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Introducing the Community Gardening and Nutrition Act of 2014

Floor Speech

By:
Date:
Location: Washington, DC

Mr. HASTINGS of Florida. Mr. Speaker, I rise today to introduce the Community Gardening and Nutrition Act of 2014, legislation that creates a new pilot program within AmeriCorps VISTA focusing on creating and improving access to community gardens in areas with high poverty rates.

Community gardens have been shown to be very beneficial to the communities they serve. They improve quality of life, encourage self-reliance, and reduce family food budgets--all while producing highly nutritious food for participants. Additionally, community gardens create opportunities for recreation, social interaction, exercise, education, and economic development.

Providing new avenues for nourishment like the one in this legislation has become even more important since the recent cuts of $19 billion to the Supplemental Nutrition Assistance Program (SNAP).

A report released in August 2013 by the Union of Concerned Scientists concluded that if Americans ate one extra serving of fruits or vegetables daily, there would be approximately 30,000 fewer deaths from cardiovascular diseases and $5 billion saved in health care costs in our nation every year. Nearly 130,000 deaths would be prevented and $17 billion saved in medical costs if that amount was increased to an additional two and a half cups of vegetables and two cups of fruit daily. These figures highlight the importance of making healthy foods more easily available for those who would benefit from them the most.

Mr Speaker, my legislation is very straightforward. It requires the creation of at least 40 new community garden projects in both urban and rural areas suffering from high poverty rates. AmeriCorps VISTA volunteers in this program will work with members of these communities to establish new gardens, which will help to expand general anti-poverty efforts, teach basic nutrition, and help provide affordable healthy food options. Within 90 days of the completion of the program, the Director will submit to Congress a report describing the projects that were created, information about the volunteers that were placed, and a recommendation regarding continuation and expansion of the program.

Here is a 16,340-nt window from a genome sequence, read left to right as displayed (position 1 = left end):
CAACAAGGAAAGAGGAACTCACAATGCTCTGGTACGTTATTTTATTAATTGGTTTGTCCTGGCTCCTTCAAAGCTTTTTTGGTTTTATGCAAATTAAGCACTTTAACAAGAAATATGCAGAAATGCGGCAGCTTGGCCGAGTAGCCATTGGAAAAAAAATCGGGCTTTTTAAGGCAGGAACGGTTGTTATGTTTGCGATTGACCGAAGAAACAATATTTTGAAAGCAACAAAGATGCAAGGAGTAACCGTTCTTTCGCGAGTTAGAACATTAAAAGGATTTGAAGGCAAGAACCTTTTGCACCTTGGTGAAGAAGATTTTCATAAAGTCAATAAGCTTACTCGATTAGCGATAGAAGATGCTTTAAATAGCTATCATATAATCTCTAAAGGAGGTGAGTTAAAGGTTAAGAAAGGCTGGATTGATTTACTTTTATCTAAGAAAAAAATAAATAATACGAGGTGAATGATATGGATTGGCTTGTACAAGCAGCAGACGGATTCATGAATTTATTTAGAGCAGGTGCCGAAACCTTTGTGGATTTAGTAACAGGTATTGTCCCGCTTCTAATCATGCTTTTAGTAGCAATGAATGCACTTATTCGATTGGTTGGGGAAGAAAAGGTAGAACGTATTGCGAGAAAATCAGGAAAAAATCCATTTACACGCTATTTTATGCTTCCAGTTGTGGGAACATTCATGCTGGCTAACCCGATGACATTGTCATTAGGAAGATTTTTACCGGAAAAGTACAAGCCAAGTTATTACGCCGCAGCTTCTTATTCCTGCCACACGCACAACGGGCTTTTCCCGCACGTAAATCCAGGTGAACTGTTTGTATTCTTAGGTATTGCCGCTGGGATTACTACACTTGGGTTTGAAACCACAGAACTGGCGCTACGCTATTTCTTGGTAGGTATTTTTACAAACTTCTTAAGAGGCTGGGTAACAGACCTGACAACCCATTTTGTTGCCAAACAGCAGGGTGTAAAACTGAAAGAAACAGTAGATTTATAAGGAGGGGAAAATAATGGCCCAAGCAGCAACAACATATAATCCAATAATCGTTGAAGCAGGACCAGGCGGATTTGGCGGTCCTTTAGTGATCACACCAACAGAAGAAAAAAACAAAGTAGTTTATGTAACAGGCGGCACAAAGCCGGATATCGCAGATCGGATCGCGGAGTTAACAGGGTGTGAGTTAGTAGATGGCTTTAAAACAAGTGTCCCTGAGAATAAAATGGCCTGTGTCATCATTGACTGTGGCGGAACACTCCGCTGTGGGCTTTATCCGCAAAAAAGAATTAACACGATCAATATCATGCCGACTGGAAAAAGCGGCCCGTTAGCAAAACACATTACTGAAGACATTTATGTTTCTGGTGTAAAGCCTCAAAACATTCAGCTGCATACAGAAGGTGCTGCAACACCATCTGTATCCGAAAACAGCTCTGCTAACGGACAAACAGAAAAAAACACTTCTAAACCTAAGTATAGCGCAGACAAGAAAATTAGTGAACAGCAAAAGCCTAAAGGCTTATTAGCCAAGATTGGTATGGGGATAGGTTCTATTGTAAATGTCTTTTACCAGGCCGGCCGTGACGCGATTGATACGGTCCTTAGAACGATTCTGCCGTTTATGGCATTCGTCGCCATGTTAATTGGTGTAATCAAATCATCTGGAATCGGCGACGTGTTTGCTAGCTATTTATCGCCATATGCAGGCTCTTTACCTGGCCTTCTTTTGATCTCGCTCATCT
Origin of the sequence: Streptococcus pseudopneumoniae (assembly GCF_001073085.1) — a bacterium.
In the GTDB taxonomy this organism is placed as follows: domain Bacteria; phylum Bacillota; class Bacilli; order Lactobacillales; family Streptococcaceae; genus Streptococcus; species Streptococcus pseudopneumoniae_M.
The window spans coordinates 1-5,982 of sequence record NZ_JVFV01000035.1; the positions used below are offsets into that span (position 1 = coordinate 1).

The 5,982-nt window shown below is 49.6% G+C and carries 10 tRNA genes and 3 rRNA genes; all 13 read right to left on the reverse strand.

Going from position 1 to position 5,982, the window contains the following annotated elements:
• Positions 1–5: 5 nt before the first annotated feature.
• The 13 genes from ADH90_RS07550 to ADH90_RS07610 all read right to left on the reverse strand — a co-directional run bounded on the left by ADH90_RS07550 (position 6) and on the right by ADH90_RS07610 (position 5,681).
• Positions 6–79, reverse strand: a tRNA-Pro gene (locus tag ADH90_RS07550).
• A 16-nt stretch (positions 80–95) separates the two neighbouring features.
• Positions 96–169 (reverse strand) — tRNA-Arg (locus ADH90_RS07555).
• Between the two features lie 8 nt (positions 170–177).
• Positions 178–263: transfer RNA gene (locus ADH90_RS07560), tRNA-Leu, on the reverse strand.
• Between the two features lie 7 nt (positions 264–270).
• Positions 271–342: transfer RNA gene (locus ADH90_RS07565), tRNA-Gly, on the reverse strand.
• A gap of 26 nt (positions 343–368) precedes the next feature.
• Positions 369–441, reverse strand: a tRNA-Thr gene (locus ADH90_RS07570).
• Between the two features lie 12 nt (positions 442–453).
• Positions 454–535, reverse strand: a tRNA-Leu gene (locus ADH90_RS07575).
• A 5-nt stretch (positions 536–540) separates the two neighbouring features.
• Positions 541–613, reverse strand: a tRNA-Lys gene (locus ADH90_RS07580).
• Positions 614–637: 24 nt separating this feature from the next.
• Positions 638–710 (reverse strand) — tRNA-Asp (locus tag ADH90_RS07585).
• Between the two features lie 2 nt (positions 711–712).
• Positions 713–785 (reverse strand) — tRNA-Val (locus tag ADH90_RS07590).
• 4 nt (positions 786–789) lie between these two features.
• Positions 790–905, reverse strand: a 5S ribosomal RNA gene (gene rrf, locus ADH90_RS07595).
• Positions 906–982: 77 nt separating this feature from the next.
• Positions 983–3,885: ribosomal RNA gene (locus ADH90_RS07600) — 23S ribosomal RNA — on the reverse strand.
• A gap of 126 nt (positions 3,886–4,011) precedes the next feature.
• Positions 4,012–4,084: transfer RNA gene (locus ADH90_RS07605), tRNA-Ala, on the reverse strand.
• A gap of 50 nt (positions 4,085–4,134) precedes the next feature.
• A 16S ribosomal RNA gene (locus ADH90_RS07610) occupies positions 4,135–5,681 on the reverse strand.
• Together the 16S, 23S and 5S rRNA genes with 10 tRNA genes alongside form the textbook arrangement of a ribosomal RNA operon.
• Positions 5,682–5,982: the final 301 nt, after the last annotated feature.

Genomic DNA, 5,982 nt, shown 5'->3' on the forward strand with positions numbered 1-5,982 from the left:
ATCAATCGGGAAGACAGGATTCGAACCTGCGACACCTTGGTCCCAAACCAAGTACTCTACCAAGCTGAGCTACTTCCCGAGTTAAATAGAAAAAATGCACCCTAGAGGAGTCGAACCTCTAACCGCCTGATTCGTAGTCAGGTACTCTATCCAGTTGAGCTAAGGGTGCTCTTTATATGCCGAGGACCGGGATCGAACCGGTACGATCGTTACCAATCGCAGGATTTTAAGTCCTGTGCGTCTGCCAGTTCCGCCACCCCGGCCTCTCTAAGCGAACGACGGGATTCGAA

I can think of no better way to mark the 50th anniversary of the war on poverty than to rededicate ourselves to the principle of improving people's lives. We can do this by increasing access to healthy foods and fighting health crises like the obesity epidemic.

Just last year, President Obama announced an expansion of the AmeriCorps program, led by the Corporation for National and Community Service (CNCS), to develop new strategies for expanding national service. This legislation could play a significant role in these efforts. The pilot program created within the Community Gardening and Nutrition Act of 2014 will help to educate about the importance of nutrition and empower Americans living in impoverished regions to be more self-reliant while increasing access to healthier foods. I urge my colleagues to join me in support of this legislation.


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